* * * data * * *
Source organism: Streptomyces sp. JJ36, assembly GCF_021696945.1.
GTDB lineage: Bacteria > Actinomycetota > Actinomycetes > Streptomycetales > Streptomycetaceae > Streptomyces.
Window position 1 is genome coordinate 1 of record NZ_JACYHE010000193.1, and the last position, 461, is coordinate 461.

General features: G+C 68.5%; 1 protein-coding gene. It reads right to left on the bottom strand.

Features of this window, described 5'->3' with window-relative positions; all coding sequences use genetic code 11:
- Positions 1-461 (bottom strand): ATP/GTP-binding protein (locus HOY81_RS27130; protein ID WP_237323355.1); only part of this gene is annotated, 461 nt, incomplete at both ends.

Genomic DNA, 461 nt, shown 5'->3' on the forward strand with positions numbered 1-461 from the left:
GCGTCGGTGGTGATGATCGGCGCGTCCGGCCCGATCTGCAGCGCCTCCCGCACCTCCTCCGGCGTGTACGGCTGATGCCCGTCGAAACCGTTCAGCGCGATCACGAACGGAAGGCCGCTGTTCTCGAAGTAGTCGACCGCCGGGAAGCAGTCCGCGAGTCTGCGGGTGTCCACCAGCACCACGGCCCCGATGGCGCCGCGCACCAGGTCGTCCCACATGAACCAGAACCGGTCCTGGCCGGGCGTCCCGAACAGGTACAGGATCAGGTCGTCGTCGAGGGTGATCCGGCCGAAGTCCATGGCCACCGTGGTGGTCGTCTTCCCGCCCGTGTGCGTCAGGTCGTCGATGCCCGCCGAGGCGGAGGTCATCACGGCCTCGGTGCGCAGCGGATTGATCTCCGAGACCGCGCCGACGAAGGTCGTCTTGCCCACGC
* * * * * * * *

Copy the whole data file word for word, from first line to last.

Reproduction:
Source organism: Streptomyces sp. JJ36, assembly GCF_021696945.1.
GTDB lineage: Bacteria > Actinomycetota > Actinomycetes > Streptomycetales > Streptomycetaceae > Streptomyces.
Window position 1 is genome coordinate 1 of record NZ_JACYHE010000193.1, and the last position, 461, is coordinate 461.

General features: G+C 68.5%; 1 protein-coding gene. It reads right to left on the bottom strand.

Features of this window, described 5'->3' with window-relative positions; all coding sequences use genetic code 11:
- Positions 1-461 (bottom strand): ATP/GTP-binding protein (locus HOY81_RS27130; protein ID WP_237323355.1); only part of this gene is annotated, 461 nt, incomplete at both ends.

Genomic DNA, 461 nt, shown 5'->3' on the forward strand with positions numbered 1-461 from the left:
GCGTCGGTGGTGATGATCGGCGCGTCCGGCCCGATCTGCAGCGCCTCCCGCACCTCCTCCGGCGTGTACGGCTGATGCCCGTCGAAACCGTTCAGCGCGATCACGAACGGAAGGCCGCTGTTCTCGAAGTAGTCGACCGCCGGGAAGCAGTCCGCGAGTCTGCGGGTGTCCACCAGCACCACGGCCCCGATGGCGCCGCGCACCAGGTCGTCCCACATGAACCAGAACCGGTCCTGGCCGGGCGTCCCGAACAGGTACAGGATCAGGTCGTCGTCGAGGGTGATCCGGCCGAAGTCCATGGCCACCGTGGTGGTCGTCTTCCCGCCCGTGTGCGTCAGGTCGTCGATGCCCGCCGAGGCGGAGGTCATCACGGCCTCGGTGCGCAGCGGATTGATCTCCGAGACCGCGCCGACGAAGGTCGTCTTGCCCACGC